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My Take with Matt Yogus - Eagles put up-and-down season behind them

My Take with Matt Yogus - Eagles put up-and-down season behind them

My Take with Matt Yogus - Eagles put up-and-down season behind them

Matt Yogus


Nobody wants to go out with a loss.
    The problem is, when you’re in a postseason tournament, everybody’s season ends with a loss. Well, everybody but one, anyway.
    Andy Moye’s last game as a Georgia Southern Eagle was somewhat of a microcosm of the season as a whole.
    Yeah, it was a loss.
    But Moye took the mound against the South Carolina Gamecocks. They came in as the No. 1 seed in the Columbia, S.C. regional, the No. 4 overall seed in the 64-team tournament and the defending College World Series champions.
    And Moye had to go head to head with their ace, Michael Roth.
    As the Eagles fell 2-1 in a game that saw only one earned run, Moye was every bit as good as the kid many say is the best pitcher in the country.
    Both struck out four, both walked only two, both threw just over 110 pitches and Moye went the distance.
    Base hits were at a premium for both squads, and at the end of the day, Moye may just have saved his best stuff for last.
    Moye’s been drafted twice — once out of high school and once as a junior at GSU. It would be a shocker if he’s not drafted today and he’ll almost certainly get the call Wednesday before the draft is said and done, and he’ll continue his baseball career in the professional ranks.
    But he’ll always feel just a little bit of unfinished business left over from his days as an Eagle.
    On paper, Moye should be thrilled with the way he played in his last career start. But knowing Moye, he’s not. And that just about sums up GSU’s season.
    Let’s take a look back at the roller-coaster ride of 2011.

The good
    The Eagles had plenty to be happy about during the regular season.
    — They had the best power hitter in the country. Sophomore Victor Roache mashed 30 homers and 84 RBIs to lead the nation and was the talk of the Columbia regional.
 — They took down the No. 1-ranked team in the nation for the first time, blanking the Florida Gators — the future SEC tournament champions — 7-0 in mid-week action earlier in the season. A lot of folks in Gainesville that day chalked the loss up to four Florida errors, but it’s hard to make the claim that you gave a game away when you couldn’t even score.
 In a three-hit shutout, the Eagles only needed one of those seven runs to get the job done.
    -The Eagles had to play the College of Charleston six times. All six were in Charleston, S.C, three were in the SoCon tournament, and the Eagles won four times.
    I don’t care who you are, that’s not too shabby.
    -2011 Southern Conference champs. That’s all you’ve really got to say about that.

The bad

    — One word you can’t use to describe the 2011 Eagles is streaky.
    The longest winning streak of the season? Four (twice).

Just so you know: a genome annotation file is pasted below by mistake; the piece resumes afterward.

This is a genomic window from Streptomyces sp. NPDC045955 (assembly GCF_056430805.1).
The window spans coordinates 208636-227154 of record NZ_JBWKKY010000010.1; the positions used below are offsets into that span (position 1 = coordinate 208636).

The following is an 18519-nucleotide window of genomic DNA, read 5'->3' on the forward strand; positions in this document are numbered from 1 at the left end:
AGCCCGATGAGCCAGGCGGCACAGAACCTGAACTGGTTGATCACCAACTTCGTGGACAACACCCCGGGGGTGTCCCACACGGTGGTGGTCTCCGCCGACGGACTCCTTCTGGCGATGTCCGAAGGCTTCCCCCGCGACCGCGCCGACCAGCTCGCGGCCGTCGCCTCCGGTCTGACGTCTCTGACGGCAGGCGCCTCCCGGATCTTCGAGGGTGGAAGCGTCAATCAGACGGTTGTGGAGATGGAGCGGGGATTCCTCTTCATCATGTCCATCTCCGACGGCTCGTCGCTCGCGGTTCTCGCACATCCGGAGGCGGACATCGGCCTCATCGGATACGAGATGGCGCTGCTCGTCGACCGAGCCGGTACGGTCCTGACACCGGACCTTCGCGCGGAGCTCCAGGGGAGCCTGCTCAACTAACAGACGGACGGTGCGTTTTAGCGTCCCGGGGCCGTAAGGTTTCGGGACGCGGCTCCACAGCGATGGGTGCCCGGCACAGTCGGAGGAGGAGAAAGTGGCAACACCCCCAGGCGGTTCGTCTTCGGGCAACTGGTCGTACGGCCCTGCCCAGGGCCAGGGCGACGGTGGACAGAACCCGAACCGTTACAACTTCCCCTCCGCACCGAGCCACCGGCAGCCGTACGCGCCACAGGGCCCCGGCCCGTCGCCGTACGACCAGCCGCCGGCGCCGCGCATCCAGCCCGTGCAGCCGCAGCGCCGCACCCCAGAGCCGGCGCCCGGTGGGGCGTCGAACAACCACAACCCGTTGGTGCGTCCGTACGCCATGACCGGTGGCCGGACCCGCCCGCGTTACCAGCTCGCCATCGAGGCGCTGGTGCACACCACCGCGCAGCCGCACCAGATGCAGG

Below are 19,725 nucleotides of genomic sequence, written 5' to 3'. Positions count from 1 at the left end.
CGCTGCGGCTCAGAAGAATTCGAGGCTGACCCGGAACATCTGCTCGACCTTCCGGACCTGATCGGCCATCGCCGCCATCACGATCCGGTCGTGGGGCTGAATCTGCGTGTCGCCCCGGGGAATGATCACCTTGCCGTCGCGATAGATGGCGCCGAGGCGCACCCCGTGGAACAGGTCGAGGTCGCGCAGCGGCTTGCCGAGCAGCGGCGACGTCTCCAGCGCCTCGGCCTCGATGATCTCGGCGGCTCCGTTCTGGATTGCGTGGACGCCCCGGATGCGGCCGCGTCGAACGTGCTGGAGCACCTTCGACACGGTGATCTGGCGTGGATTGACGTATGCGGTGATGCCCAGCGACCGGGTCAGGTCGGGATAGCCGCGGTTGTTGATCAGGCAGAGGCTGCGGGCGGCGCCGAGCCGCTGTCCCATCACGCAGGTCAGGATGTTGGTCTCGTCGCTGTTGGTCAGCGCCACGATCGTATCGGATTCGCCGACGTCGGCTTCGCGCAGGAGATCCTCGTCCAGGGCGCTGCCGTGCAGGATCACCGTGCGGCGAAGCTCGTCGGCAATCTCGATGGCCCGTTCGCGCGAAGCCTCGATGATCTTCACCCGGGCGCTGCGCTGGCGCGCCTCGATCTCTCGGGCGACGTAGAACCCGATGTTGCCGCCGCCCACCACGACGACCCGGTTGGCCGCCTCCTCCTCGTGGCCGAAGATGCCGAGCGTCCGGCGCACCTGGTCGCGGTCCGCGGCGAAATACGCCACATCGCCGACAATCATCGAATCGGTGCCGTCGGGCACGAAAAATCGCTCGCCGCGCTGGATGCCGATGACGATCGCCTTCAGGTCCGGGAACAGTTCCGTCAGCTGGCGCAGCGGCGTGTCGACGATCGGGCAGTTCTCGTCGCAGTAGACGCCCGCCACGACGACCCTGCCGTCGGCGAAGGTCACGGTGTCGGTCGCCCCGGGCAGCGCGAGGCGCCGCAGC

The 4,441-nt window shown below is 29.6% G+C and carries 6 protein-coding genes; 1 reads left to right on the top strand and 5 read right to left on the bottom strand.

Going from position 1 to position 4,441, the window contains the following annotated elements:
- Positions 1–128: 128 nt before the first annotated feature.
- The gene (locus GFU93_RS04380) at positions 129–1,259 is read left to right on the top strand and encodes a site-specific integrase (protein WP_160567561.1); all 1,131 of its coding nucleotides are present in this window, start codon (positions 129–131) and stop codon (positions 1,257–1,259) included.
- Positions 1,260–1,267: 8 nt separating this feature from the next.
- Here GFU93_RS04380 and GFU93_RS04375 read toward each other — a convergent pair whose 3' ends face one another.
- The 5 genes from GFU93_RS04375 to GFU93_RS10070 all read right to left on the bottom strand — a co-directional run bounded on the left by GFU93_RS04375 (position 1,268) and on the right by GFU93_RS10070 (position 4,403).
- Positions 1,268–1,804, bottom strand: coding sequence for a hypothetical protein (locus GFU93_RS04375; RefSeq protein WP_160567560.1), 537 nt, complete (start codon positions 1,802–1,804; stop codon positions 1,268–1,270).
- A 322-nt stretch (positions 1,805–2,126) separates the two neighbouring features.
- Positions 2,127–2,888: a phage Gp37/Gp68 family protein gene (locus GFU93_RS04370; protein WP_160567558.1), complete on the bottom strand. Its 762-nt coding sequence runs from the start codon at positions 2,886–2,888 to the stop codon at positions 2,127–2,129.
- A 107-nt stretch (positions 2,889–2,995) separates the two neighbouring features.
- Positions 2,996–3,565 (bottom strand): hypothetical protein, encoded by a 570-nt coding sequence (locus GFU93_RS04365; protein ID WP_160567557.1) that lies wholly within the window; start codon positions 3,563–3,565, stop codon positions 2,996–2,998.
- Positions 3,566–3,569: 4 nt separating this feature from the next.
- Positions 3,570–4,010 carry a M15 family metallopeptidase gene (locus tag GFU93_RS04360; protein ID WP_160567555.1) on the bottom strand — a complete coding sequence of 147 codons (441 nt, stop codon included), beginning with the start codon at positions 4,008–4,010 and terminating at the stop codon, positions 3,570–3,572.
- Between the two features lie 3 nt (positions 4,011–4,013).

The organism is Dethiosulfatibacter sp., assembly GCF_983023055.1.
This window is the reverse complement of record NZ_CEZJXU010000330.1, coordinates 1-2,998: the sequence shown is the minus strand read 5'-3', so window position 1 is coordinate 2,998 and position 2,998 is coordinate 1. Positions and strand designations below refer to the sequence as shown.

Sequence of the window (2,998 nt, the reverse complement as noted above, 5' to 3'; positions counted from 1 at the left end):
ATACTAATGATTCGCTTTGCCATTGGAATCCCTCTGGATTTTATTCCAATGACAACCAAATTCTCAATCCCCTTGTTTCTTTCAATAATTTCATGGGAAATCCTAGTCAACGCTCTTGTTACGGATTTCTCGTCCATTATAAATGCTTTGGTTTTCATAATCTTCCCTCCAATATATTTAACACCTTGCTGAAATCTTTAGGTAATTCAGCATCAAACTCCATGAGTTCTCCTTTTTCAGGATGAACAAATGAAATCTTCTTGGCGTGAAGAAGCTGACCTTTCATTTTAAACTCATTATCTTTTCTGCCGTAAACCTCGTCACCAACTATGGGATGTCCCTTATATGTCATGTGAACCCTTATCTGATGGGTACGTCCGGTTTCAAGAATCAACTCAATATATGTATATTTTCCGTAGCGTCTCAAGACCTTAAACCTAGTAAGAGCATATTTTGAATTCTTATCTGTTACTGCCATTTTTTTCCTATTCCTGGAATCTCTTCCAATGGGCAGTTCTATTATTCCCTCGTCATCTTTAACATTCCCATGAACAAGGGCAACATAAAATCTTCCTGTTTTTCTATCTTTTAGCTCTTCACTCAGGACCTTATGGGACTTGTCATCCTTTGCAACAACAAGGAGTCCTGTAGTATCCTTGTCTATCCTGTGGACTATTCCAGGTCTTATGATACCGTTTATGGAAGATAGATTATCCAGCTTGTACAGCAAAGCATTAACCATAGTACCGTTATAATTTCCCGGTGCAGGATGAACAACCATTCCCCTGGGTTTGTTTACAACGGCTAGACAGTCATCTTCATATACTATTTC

The longest losing streak of the season? Four (once).
    The Eagles had a good season. They finished 36-26, and won at least 31 games for the 12th season in a row.
    But they never really put it together. The difference between a good regular season and a great regular season is being able to put together that eight- or nine-game winning streak. It never happened.
    Getting swept by UNC Greensboro and North Florida were the low points.
    — There just wasn’t enough depth.
    It’s almost impossible to put together a lengthy winning streak without a lot of pitching depth. The talent at the top — Chris Beck and Moye out of the gate and Matt Murray out of the bullpen — was as good as anyone in the country, but there was too much inconsistency after that.
    Out in the field, it was the same way.
    Second baseman Ben Morgan and third basemen Brent Pugh were a pair of freshmen who got some much-needed work in the field and at the plate, but were asked to do way too much, all things considered.
    For all intents and purposes, Tom Richardson was the only catcher on the team, and Shawn Payne was the highlight defensively in an outfield that could at best be described as inconsistent.
    Pinch hit situations were limited basically to Arthur Owens and a pair of freshmen — Garren Palmer and Stryker Brown.
    — The worst news? All three seniors that are leaving the team are going to be hard to replace. Somebody will have to fill the void for Payne (Scooter Williams?), Moye (Josh Adams?) and first baseman Steve Cochrane (?????). Murray will likely get drafted as a junior, and it’s almost impossible to replace a closer who was voted SoCon Pitcher of the Year.
    Junior Eric Phillips put up draftable numbers at the plate, hitting a consistent .400 all season, and if he comes back for his senior year, it will be a huge boost.
    Now, the next step is to sit back and wait to see what the 2011 MLB Draft will do to GSU’s eligible juniors and, oh yeah, incoming freshmen.

    Matt Yogus can be reached at (912) 489-9408.

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